A spike in scarlet fever cases in the south of England has raised fears that it could signal an outbreak in the UK.
Authorities in Surrey have recorded 33 suspected cases of the bacterial illness in the past four weeks: 43.5 per cent higher than during the same time last year, The Mirror reported.
The condition has also been reported in a school near Brighton, East Sussex, prompting officials to carry out a deep clean of the institution, The Argus local newspaper reported.
In recent years there has been a “significant” rise in outbreaks, but the cause is unknown according to the NHS website.
What is scarlet fever?
A bacterial illness, scarlet fever is caused by Streptococcus pyogenes, or group A streptococcus, which live on the skin and in the throat, according to the NHS.
In general, it strikes after a sore throat or skin infections such as impetigo.
What are the symptoms?
Scarlet fever can cause a temperature of above 38.3 degrees, as well as a sore throat and a headache. Flushed cheeks and a swollen tongue are also signs.
A pink rash which feels like sandpaper will appear on the chest or stomach after one or two days. It can then spread to other past of the body.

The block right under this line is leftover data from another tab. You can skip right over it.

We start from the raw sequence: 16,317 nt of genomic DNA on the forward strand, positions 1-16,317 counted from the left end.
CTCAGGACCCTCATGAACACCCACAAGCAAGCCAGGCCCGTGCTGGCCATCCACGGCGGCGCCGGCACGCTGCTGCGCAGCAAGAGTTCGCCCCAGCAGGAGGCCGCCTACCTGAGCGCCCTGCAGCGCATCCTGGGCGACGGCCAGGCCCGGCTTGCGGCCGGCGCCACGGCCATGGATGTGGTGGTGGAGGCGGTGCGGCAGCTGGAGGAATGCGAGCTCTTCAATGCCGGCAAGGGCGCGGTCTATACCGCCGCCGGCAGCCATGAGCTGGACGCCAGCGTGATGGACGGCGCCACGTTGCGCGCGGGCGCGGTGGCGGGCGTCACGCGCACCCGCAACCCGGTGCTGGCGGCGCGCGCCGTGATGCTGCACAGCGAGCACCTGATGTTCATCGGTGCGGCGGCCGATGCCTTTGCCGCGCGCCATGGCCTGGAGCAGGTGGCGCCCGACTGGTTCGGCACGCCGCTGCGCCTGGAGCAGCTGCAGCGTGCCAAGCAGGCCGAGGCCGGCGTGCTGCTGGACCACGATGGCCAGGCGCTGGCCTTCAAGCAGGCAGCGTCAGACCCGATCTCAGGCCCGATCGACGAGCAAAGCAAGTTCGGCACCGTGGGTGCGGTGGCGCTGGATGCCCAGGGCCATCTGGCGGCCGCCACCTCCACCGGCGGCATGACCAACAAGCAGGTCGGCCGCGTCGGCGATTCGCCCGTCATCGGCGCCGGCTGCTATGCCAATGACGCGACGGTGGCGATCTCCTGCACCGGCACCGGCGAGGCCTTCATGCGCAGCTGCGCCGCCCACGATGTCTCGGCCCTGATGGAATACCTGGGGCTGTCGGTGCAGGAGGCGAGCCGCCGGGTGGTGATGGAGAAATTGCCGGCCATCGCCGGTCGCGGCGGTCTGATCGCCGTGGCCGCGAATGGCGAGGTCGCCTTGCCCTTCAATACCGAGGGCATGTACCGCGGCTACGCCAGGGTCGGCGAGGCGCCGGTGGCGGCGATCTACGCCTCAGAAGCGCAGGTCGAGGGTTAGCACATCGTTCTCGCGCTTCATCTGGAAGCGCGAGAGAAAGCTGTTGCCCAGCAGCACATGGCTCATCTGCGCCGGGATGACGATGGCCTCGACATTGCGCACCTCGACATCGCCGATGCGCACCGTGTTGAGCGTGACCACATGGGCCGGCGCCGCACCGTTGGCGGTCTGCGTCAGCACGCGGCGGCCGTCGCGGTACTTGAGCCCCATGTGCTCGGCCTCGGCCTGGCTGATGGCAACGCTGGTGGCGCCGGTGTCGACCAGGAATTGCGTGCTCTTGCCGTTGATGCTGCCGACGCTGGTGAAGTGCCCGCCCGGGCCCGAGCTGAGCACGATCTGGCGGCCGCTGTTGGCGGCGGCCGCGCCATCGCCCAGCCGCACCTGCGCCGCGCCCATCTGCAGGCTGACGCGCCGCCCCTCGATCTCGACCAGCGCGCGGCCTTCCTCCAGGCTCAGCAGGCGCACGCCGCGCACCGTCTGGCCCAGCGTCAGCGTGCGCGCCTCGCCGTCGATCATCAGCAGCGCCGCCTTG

The illness has an incubation period that can last from one to seven days after a person is infected.
Who is most at risk?
80 per cent of scarlet fever cases are seen in children under 10-years-old because their immune systems are not yet developed, but anyone can catch it. But it is rare to catch it more than once.
How is it spread?
Scarlet fever is an airborne illness, which can be caught by inhaling bacteria spread by coughs and sneezes. Touching skin infected with impetigo as well as sharing bed sheets, clothes, towels and baths can pass scarlet fever on.
What should I do if I or someone I’m caring for has the symptoms?
Your GP will be able to treat you or your child for scarlet fever. While scarlet fever used to be serious, it can now be easily treated with antibiotics.
To stop the bacteria from spreading, adults should stay off work and children should be kept away from school or nursery for 24 hours after they start their course of antibiotics.
However, meningitis - a bacterial illness which can be fatal if not treated immediately - has similar symptoms, and parents should take action.
Dr Ivan Ratnayake of the Ashley Centre Surgery in Epsom, Surrey, told The Mirror that parents who identify the symptoms of scarlet fever should visit the doctor.
“I wouldn't even discourage them to go to the hospital if they can't be seen by a GP immediately - you want to get your child looked at as soon as possible,” she said.
The Independent has contacted Public Health England for a statement on the potential of a scarlet fever outbreak.
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